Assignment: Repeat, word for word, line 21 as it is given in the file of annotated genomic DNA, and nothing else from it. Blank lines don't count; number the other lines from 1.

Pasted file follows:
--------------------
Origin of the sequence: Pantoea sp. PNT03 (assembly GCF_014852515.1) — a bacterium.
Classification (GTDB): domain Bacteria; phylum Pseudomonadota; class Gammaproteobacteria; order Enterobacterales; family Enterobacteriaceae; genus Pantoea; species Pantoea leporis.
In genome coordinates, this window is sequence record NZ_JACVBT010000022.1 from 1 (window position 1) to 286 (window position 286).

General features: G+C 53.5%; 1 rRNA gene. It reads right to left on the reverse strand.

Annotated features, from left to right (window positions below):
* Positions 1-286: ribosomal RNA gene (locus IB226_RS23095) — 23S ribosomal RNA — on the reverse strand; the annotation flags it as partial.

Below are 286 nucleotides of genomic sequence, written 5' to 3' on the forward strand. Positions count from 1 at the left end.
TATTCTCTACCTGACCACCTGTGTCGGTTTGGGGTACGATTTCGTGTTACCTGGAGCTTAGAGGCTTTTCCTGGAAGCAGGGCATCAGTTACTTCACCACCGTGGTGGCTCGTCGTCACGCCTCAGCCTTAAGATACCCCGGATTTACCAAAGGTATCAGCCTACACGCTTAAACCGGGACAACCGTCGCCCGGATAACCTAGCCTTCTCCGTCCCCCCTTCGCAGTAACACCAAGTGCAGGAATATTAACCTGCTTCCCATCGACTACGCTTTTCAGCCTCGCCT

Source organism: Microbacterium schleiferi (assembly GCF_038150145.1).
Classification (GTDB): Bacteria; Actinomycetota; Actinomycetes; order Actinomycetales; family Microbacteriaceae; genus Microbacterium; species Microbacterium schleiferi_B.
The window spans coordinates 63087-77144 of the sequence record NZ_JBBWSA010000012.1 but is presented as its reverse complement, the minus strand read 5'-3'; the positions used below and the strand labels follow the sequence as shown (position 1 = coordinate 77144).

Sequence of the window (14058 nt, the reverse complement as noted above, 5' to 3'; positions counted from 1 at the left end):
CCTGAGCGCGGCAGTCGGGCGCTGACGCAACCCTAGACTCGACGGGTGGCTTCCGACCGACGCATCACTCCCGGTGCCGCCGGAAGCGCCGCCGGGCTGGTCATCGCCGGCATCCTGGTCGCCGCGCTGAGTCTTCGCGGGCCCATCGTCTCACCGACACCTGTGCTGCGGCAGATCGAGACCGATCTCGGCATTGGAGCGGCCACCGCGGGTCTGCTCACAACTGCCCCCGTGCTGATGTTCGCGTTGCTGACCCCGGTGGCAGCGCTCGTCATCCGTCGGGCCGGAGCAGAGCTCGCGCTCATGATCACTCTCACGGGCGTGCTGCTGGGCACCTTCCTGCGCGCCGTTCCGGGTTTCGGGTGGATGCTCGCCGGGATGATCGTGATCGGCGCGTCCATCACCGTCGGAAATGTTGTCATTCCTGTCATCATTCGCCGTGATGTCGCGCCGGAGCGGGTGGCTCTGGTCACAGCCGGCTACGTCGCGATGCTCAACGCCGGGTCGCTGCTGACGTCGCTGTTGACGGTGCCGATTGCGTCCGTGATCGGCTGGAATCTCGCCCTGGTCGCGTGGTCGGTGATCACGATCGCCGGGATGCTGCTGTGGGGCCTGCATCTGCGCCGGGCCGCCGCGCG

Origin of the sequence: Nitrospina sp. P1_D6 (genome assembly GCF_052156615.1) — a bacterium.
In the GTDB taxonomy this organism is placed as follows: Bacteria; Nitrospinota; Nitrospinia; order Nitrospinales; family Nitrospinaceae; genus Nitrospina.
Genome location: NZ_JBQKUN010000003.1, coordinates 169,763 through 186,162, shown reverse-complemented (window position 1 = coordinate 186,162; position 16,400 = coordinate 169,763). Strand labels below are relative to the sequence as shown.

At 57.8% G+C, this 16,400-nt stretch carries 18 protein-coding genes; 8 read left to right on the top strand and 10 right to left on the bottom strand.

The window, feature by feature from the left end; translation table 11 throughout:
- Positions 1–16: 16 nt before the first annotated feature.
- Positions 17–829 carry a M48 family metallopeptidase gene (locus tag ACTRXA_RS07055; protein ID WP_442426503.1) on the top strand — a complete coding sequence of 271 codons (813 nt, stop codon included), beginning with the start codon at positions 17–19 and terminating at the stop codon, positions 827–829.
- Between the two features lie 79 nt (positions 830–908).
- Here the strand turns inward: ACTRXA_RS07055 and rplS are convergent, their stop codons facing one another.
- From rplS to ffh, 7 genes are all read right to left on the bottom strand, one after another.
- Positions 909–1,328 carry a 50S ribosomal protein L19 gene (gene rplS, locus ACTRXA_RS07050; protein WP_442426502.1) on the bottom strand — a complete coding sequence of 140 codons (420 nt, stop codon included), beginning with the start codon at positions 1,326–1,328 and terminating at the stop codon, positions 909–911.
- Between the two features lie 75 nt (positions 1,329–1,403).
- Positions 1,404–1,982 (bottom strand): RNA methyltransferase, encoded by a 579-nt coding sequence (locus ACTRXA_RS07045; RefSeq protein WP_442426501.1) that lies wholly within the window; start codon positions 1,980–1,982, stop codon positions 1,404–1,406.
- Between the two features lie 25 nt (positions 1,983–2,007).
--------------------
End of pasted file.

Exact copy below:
- Between the two features lie 79 nt (positions 830–908).